2. Recent Headlines <ul><li>Dangerous Animals in the Banking Zoo </li></ul><ul><li>Banks Fear a New Round of Write-Downs </li></ul><ul><li>Fears about Economy Increase: Debt Crisis Grows; Top Mortgage Firm Sold at a Bargain </li></ul><ul><li>Dubai Buys Stake in Citi; China Buys Stake in Morgan Stanley </li></ul><ul><li>Ripples of Crisis in US Housing Reach Worldwide </li></ul><ul><li>Europe’s Central Banks Inject More Funds </li></ul><ul><li>Britain to Nationalize Northern Rock Bank </li></ul><ul><li>Fitch to reconsider CDO Grades </li></ul><ul><li>Fed Comes to Rescue as Wall Street Giant Slips </li></ul><ul><li>Regulation to the Rescue </li></ul><ul><li>Congress Debates Mortgage Aid Plan </li></ul>
  3. A few statistics . . . <ul><li>7.7 mill. sub-prime loans outstanding as of Sept. </li></ul><ul><li>2 million home-owners at risk of foreclosure </li></ul><ul><li>By the summer of 2010, 600,000 people expected to lose homes when loans reset </li></ul><ul><li>US residential mortgage market is valued at around $12 trillion – many expect further 20% decline </li></ul><ul><li>Nearly 8.8 mill. homes (10.3% of total) worth less than their owners owe – “upside down” </li></ul><ul><li>Est. sub-prime losses for banks up to $200-400 bill. </li></ul>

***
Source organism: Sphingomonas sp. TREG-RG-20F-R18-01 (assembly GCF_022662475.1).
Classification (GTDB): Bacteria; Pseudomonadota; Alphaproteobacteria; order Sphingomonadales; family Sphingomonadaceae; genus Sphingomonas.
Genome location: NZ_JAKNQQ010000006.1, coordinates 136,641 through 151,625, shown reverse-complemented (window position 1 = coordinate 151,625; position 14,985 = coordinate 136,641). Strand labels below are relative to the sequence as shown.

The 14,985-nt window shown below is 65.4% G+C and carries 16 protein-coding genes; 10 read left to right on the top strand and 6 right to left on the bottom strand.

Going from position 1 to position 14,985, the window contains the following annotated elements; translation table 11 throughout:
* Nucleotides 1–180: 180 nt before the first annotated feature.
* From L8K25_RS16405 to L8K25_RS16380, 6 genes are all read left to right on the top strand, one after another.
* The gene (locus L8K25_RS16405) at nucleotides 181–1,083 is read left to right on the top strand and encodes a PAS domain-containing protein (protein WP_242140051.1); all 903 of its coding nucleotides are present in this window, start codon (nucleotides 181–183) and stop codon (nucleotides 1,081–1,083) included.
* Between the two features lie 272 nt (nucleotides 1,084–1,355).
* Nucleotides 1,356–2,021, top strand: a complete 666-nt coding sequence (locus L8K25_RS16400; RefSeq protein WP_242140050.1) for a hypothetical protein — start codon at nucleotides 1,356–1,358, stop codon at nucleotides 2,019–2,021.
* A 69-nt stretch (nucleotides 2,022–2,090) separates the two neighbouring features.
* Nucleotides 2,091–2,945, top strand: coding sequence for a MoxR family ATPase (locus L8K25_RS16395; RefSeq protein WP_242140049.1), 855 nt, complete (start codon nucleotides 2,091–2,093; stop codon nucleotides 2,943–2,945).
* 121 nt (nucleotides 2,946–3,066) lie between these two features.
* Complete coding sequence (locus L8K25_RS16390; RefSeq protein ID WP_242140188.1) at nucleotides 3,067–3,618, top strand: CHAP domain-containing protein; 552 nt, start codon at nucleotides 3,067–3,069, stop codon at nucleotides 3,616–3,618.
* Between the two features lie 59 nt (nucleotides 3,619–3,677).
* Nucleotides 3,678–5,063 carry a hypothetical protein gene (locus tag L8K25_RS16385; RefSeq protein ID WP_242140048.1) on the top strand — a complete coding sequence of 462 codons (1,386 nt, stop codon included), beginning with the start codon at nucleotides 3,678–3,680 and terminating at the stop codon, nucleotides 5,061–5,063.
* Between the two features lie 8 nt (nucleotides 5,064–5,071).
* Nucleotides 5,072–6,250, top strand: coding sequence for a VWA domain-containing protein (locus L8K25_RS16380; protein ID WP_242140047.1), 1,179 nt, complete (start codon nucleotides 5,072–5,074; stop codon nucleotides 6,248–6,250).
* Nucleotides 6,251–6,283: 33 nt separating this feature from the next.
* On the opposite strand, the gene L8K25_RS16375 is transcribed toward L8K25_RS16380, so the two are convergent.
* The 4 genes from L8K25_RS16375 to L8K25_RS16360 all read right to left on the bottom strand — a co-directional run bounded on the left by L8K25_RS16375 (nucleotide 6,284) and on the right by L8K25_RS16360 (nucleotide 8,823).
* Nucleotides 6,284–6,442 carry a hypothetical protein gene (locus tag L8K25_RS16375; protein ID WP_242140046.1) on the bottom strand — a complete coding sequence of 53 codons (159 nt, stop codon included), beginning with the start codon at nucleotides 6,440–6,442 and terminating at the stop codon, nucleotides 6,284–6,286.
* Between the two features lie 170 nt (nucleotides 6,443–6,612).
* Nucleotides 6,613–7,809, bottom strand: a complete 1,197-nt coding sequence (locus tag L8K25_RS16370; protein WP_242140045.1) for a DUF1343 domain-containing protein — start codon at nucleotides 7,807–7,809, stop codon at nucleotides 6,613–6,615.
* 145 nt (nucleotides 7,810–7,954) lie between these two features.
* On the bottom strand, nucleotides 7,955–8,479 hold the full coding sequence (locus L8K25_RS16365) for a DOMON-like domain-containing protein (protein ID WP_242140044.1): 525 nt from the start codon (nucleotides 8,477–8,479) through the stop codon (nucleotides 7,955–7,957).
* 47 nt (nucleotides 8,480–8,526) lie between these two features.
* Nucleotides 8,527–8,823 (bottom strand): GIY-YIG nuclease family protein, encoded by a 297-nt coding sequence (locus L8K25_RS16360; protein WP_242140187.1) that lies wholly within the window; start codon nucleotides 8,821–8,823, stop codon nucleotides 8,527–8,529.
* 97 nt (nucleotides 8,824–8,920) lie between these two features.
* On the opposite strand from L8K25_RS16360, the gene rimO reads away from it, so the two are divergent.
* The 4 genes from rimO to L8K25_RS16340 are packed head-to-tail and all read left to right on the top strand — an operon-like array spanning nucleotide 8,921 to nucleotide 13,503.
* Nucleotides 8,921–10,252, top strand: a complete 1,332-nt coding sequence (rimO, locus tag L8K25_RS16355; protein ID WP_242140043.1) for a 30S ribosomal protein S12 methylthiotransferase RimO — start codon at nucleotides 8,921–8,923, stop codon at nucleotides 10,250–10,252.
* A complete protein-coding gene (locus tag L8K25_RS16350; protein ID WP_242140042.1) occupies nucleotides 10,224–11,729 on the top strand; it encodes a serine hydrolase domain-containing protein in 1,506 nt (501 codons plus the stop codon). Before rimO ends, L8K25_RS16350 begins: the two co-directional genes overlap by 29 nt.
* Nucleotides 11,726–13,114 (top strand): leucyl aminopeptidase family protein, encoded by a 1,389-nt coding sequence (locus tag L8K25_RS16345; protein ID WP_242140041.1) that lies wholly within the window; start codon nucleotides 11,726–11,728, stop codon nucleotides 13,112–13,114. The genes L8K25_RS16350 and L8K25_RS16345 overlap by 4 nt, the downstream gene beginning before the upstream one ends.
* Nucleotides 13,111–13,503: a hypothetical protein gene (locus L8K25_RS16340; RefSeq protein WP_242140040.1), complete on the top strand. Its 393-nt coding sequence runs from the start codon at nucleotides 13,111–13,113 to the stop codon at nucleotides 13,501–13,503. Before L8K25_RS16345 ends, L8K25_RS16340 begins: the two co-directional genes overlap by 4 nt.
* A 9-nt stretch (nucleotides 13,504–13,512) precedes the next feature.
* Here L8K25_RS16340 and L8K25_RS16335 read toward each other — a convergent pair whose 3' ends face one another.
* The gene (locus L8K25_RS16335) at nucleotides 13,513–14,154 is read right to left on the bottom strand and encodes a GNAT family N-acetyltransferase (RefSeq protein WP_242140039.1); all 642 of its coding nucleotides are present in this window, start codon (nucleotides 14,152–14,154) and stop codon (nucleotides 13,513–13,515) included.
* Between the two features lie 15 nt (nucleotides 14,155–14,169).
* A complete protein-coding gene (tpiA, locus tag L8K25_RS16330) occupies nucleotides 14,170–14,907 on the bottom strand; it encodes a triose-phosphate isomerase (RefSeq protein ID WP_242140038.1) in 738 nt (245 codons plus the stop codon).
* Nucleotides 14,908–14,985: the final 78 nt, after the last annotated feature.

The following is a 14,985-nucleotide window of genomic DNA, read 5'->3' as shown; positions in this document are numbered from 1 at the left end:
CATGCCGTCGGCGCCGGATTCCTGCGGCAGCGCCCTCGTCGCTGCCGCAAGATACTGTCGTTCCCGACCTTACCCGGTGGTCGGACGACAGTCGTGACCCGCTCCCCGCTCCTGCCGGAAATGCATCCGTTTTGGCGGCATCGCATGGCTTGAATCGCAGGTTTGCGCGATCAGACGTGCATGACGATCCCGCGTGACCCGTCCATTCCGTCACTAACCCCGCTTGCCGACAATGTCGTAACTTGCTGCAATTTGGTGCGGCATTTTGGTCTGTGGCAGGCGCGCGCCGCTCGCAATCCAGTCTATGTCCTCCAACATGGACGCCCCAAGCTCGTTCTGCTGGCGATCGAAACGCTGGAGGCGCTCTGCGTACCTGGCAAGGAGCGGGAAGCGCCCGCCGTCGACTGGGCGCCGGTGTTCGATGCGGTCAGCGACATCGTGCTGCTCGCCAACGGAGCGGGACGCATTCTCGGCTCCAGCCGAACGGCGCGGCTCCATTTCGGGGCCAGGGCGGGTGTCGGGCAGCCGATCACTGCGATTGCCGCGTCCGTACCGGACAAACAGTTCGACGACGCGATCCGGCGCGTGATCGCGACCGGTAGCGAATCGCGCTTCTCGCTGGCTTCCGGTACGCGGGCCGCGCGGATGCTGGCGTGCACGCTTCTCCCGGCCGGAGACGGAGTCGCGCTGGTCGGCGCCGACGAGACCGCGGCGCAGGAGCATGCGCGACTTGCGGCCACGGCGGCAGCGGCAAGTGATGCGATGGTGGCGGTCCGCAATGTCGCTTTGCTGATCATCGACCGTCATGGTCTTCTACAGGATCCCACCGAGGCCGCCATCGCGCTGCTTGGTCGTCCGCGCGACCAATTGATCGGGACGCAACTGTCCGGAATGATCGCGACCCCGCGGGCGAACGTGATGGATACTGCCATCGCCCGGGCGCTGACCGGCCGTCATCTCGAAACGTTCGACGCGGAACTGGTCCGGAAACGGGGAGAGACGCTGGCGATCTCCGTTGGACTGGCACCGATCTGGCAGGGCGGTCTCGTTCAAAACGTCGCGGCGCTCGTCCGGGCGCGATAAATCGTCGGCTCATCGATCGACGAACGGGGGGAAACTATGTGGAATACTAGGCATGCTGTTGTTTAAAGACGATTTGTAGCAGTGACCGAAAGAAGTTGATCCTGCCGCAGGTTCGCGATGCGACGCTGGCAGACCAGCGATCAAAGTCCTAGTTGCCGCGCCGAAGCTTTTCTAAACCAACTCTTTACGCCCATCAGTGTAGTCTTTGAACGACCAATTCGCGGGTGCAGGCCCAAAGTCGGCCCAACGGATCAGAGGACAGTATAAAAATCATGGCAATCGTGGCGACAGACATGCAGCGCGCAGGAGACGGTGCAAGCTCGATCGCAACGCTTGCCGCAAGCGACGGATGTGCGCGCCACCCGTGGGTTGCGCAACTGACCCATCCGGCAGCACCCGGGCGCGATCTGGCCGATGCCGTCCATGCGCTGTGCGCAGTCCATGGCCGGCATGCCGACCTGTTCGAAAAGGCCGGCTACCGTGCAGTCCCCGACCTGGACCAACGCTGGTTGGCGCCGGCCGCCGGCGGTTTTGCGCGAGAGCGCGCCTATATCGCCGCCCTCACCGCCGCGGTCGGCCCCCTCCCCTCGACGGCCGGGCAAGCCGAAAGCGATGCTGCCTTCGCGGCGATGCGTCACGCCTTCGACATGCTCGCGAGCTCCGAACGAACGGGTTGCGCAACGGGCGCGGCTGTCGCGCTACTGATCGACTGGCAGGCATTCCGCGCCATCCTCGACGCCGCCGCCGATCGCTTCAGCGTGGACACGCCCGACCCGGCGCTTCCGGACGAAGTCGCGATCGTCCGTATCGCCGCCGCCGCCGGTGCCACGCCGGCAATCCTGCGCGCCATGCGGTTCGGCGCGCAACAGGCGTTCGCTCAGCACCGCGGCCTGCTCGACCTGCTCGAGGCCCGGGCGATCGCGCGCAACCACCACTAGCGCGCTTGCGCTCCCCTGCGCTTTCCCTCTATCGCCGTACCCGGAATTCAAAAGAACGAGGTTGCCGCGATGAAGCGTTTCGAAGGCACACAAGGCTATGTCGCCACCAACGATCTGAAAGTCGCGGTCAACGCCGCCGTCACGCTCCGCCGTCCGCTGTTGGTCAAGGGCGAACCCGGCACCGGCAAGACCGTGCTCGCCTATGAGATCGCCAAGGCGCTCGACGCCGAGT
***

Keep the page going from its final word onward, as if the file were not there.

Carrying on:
4. What in the world does sub-prime have to do with microfinance? <ul><li>Sub-prime home loans vs. typical micro-loans </li></ul><ul><li>Completely different . . . </li></ul><ul><li>- clients </li></ul><ul><li>- product features </li></ul><ul><li>- business practices (marketing, originations, collections, etc.) </li></ul><ul><li>Players </li></ul><ul><li>And yet . . . </li></ul>